What links the words croissant and cereal, apart from them often being eaten for breakfast?
A croissant is a flaky roll or pastry in a form of a crescent. Although they’re associated with France, they’re based on the Viennese kipferl, a crescent-shaped pastry dating back to at least the 13th century. They became popular in France after August Zang, an Austrian artillery officer, set up a Viennese bakery in Paris in 1839 which sold Viennese pastries, including the kipferl. Other bakers copied this and created the croissant [source].
The word croissant comes from French, and is the present participle of the verb croître (to increase, grow), from the Old French creistre (to grow), from the Latin crēscō (I grow, from the Proto-Indo-European root *ḱer- (to grow, become bigger) [source].
The word cereal comes from the same roots, via the French céréale (cereal), the Latin Cerealis (of or relating to Ceres), from Ceres (Roman goddess of agriculture), from the Proto-Indo-European root *ḱer- (to grow, become bigger) [source].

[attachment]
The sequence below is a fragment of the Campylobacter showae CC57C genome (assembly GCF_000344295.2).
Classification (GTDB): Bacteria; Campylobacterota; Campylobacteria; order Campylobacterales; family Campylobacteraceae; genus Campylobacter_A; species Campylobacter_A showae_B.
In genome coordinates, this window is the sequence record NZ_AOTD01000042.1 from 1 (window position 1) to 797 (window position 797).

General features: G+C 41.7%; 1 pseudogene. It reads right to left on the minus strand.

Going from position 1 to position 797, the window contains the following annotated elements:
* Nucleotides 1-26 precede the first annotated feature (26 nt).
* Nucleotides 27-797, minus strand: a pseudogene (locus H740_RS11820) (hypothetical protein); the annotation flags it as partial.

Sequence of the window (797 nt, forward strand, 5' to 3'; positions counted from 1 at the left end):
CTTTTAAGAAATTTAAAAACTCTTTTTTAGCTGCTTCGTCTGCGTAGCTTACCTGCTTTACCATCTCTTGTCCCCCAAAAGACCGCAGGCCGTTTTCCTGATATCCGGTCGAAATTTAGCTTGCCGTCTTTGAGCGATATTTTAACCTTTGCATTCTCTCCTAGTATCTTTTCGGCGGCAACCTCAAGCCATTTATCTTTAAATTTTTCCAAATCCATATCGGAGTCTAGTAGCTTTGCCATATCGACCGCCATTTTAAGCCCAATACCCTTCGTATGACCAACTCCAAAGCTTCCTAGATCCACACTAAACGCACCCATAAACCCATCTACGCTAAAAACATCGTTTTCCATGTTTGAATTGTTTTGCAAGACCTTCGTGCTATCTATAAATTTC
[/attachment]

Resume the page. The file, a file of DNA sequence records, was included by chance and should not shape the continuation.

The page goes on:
Other words from the same roots include create, creature, crecent, crew, increase and sincere [source].
Sincere? That comes from the Middle French sincere (sincere), from the Latin sincerus (genuine), from the Proto-Indo-European roots *sem- (together) and *ḱer- (to grow). So you could say that being sincere involves growing together, perhaps. [source].
It doesn’t come from the Latin sine (without) and cera (wax). That is a popular folk etymology. One story is that dishonest Roman and Greek sculptors covered flaws in their work with wax. A sculpture “without wax” was therefore an honest or sincere one. Another story is that Greek sculptors made fake marble statues out of wax to offer as tribute to their Roman conquerors [source].